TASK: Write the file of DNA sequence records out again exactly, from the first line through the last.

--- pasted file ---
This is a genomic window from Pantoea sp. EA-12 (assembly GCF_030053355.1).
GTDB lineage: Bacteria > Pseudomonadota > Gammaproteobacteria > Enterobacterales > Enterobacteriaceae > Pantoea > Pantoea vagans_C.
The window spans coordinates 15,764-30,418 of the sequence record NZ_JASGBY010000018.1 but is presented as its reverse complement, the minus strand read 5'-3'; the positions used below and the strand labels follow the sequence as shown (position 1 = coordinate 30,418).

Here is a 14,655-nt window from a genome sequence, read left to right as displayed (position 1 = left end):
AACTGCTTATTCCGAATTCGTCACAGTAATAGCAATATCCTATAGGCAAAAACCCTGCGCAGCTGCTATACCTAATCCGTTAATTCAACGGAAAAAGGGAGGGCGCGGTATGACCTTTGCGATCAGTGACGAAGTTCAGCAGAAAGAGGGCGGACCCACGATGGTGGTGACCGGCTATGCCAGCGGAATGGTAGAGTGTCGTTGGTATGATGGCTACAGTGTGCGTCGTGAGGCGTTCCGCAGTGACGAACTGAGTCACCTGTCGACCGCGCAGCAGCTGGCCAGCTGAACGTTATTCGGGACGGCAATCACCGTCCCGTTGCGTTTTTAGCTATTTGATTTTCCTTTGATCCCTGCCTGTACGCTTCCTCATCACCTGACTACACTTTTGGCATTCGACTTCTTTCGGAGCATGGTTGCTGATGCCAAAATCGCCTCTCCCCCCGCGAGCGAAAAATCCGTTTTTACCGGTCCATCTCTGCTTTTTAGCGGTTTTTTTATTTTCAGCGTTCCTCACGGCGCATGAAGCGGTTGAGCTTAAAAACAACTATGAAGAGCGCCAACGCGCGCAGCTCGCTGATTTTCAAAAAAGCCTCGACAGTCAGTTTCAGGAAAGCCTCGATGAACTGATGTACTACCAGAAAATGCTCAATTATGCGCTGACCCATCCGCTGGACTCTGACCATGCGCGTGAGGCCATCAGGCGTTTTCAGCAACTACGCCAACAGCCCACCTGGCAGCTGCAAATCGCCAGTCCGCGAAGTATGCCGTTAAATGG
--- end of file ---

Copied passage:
This is a genomic window from Pantoea sp. EA-12 (assembly GCF_030053355.1).
GTDB lineage: Bacteria > Pseudomonadota > Gammaproteobacteria > Enterobacterales > Enterobacteriaceae > Pantoea > Pantoea vagans_C.
The window spans coordinates 15,764-30,418 of the sequence record NZ_JASGBY010000018.1 but is presented as its reverse complement, the minus strand read 5'-3'; the positions used below and the strand labels follow the sequence as shown (position 1 = coordinate 30,418).

Here is a 14,655-nt window from a genome sequence, read left to right as displayed (position 1 = left end):
AACTGCTTATTCCGAATTCGTCACAGTAATAGCAATATCCTATAGGCAAAAACCCTGCGCAGCTGCTATACCTAATCCGTTAATTCAACGGAAAAAGGGAGGGCGCGGTATGACCTTTGCGATCAGTGACGAAGTTCAGCAGAAAGAGGGCGGACCCACGATGGTGGTGACCGGCTATGCCAGCGGAATGGTAGAGTGTCGTTGGTATGATGGCTACAGTGTGCGTCGTGAGGCGTTCCGCAGTGACGAACTGAGTCACCTGTCGACCGCGCAGCAGCTGGCCAGCTGAACGTTATTCGGGACGGCAATCACCGTCCCGTTGCGTTTTTAGCTATTTGATTTTCCTTTGATCCCTGCCTGTACGCTTCCTCATCACCTGACTACACTTTTGGCATTCGACTTCTTTCGGAGCATGGTTGCTGATGCCAAAATCGCCTCTCCCCCCGCGAGCGAAAAATCCGTTTTTACCGGTCCATCTCTGCTTTTTAGCGGTTTTTTTATTTTCAGCGTTCCTCACGGCGCATGAAGCGGTTGAGCTTAAAAACAACTATGAAGAGCGCCAACGCGCGCAGCTCGCTGATTTTCAAAAAAGCCTCGACAGTCAGTTTCAGGAAAGCCTCGATGAACTGATGTACTACCAGAAAATGCTCAATTATGCGCTGACCCATCCGCTGGACTCTGACCATGCGCGTGAGGCCATCAGGCGTTTTCAGCAACTACGCCAACAGCCCACCTGGCAGCTGCAAATCGCCAGTCCGCGAAGTATGCCGTTAAATGG